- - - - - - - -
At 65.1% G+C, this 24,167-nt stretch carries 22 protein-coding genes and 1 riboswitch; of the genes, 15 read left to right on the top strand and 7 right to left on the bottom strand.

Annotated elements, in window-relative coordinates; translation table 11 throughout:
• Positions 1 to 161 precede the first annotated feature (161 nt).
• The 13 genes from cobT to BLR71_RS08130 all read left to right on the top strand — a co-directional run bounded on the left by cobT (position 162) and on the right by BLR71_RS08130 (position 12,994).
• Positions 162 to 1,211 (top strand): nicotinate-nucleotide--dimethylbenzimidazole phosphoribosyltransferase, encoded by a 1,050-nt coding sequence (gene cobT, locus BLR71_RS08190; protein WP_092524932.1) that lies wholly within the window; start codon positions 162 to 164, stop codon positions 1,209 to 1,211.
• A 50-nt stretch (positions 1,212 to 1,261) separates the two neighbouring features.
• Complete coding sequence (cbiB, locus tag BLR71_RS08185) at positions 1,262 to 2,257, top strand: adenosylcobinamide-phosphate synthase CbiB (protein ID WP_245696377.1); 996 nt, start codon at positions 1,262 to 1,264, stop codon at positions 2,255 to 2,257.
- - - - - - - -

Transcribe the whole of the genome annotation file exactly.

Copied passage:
At 65.1% G+C, this 24,167-nt stretch carries 22 protein-coding genes and 1 riboswitch; of the genes, 15 read left to right on the top strand and 7 right to left on the bottom strand.

Annotated elements, in window-relative coordinates; translation table 11 throughout:
• Positions 1 to 161 precede the first annotated feature (161 nt).
• The 13 genes from cobT to BLR71_RS08130 all read left to right on the top strand — a co-directional run bounded on the left by cobT (position 162) and on the right by BLR71_RS08130 (position 12,994).
• Positions 162 to 1,211 (top strand): nicotinate-nucleotide--dimethylbenzimidazole phosphoribosyltransferase, encoded by a 1,050-nt coding sequence (gene cobT, locus BLR71_RS08190; protein WP_092524932.1) that lies wholly within the window; start codon positions 162 to 164, stop codon positions 1,209 to 1,211.
• A 50-nt stretch (positions 1,212 to 1,261) separates the two neighbouring features.
• Complete coding sequence (cbiB, locus tag BLR71_RS08185) at positions 1,262 to 2,257, top strand: adenosylcobinamide-phosphate synthase CbiB (protein ID WP_245696377.1); 996 nt, start codon at positions 1,262 to 1,264, stop codon at positions 2,255 to 2,257.